NZ-led heart failure findings debunk world medical view
Joint media release
The University of Auckland
University of Otago
Thousands of New Zealanders can look forward to improvements in treatment and care of heart failure following new research findings that look set to alter the clinical approach and health care planning for heart failure globally.
The findings of a New Zealand-led international research collaboration, recently published in the European Heart Journal, set out how two distinct forms of heart failure previously considered similar in prevalence and risk of death, are in fact very different.
Professor Rob Doughty, NZ Heart Foundation Chair of Heart Health at the University of Auckland’s Faculty of Medical and Health Sciences, led New Zealand’s participation in the seven-year collaborative study of more than 2000 patients from Singapore and New Zealand. It involved expertise in heart health from four major centres in New Zealand (Christchurch, Auckland, Middlemore and Waikato), and all six main hospitals in Singapore.
“Heart failure is a common and serious condition affecting around 80,000 New Zealanders. In many people with heart failure the heart muscle is stretched and weakened and does not pump properly.
“However, in other cases of heart failure, the heart may have near normal pumping function but the muscle is stiff and often thicker than usual and the heart cannot fill properly between beats. These two types of heart failure were thought to be equal in occurrence and risk of death.
“However, our new findings reveal that the stiff heart muscle is less common than originally thought, affecting about three out of every 10 heart failure patients, and there is less risk of dying from this type compared with heart failure where the heart is not pumping properly,” says Professor Doughty.
Two percent of New Zealand’s population live with heart failure, and the study’s findings provide greater accuracy about their risk of dying.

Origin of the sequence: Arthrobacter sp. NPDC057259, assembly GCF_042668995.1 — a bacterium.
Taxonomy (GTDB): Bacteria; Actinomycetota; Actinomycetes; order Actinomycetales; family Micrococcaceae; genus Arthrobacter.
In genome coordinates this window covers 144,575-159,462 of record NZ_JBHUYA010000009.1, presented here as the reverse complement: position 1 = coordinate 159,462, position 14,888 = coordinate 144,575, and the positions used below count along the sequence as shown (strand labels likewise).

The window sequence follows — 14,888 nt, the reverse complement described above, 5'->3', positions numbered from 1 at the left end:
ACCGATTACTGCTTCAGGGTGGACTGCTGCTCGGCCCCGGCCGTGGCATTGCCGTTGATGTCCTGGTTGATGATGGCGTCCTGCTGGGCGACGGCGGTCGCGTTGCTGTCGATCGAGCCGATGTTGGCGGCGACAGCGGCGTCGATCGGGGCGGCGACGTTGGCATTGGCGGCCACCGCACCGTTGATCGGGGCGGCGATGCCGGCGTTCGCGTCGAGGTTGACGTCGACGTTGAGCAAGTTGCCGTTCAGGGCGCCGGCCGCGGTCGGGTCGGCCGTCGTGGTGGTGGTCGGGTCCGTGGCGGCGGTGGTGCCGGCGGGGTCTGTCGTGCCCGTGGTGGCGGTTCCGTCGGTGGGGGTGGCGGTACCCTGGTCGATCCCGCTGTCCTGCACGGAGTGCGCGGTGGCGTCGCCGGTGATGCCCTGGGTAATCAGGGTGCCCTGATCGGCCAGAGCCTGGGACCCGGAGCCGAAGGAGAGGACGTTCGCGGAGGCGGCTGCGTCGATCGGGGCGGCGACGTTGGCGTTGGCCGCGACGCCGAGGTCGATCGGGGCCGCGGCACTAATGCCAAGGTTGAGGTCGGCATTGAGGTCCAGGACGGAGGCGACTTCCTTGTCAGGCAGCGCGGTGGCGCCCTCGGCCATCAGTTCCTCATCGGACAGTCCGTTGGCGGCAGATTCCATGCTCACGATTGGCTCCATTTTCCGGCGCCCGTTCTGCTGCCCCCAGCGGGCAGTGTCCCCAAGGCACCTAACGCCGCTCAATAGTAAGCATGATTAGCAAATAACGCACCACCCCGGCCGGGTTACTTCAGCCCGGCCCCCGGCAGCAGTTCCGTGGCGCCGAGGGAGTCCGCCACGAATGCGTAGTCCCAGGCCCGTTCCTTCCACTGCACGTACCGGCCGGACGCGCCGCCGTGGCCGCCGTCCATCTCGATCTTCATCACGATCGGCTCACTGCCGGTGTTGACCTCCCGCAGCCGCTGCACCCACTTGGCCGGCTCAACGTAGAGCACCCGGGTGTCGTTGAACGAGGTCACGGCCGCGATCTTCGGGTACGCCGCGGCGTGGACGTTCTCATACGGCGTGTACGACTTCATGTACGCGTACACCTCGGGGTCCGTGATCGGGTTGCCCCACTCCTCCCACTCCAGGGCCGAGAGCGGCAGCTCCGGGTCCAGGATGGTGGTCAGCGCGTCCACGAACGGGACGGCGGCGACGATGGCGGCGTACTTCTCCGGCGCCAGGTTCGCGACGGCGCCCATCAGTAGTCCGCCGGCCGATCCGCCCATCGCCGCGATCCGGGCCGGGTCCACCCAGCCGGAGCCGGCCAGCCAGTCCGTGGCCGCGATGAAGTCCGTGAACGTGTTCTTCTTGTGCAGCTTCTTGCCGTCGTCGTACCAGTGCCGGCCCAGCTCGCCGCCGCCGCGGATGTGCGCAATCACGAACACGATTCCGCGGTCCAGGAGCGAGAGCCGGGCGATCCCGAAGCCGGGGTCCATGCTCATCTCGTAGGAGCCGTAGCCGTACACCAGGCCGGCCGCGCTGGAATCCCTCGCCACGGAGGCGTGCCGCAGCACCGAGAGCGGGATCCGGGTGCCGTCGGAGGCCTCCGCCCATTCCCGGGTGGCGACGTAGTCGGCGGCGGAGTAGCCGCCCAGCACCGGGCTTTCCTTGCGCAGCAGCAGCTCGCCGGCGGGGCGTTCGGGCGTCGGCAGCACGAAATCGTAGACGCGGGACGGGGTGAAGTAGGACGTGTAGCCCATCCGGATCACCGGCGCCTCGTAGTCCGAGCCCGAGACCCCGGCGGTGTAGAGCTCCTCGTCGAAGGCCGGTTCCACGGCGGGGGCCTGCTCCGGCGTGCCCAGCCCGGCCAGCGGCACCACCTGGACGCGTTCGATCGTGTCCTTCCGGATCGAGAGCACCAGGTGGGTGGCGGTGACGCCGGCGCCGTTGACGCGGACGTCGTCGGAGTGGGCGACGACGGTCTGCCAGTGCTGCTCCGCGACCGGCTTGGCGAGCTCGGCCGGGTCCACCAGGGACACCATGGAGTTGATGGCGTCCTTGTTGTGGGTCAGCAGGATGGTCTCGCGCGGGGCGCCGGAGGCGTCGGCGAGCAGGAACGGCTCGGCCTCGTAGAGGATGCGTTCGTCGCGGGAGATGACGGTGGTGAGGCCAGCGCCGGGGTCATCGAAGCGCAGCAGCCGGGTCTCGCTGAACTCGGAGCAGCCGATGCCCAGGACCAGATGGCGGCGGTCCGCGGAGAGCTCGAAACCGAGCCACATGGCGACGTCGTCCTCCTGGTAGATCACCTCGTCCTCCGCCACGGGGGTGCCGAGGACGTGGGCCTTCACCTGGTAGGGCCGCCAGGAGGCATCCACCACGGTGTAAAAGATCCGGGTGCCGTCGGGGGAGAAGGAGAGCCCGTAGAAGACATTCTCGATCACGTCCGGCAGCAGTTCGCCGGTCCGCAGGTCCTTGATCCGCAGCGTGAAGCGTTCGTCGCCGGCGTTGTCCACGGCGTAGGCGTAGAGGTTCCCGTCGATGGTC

“Based on our new findings from this study, the global approach and treatment of patients with heart failure, based on measures of heart pump function, may need to be reviewed. This information will influence clinical thought and health-care planning of heart failure around the world, and provide more precise treatment,” Professor Doughty said.
Professor Mark Richards, Christchurch Heart Institute Director and Heart Foundation Chair of Cardiovascular Studies, provided overall international leadership and coordination of the work between the two countries.
“Our findings are pivotal to the understanding of occurrence, death rates and risk prediction within different classes of heart failure,’’ Professor Richards says.
Professor Richards won research funding and supervised execution of the study in Singapore, where he is also Director of the Cardiovascular Research Institute of Singapore. A total of 16 distinguished heart doctors and researchers have been involved, including Professor Carolyn Lam of the National Heart Centre in Singapore and Professor Richard Troughton of the Christchurch Heart Institute.
“We are particularly proud to have proven these findings, with identical procedures executed simultaneously in two countries, 5000 miles apart,” Professor Richards says.
“In addition, we demonstrated that the world’s most successful-ever cardiac biomarker, NT-proBNP, (discovered and validated in the Christchurch Heart Institute) is similarly prognostically powerful in both types of heart failure in both Singapore and New Zealand. Overall, this will exert major influence on clinical thinking and planning.”
Funding for the research came from multiple Singapore and NZ sources including the Heart Foundation of NZ, Health Research Council of NZ, Singapore National Medical Research Council and other smaller contributors.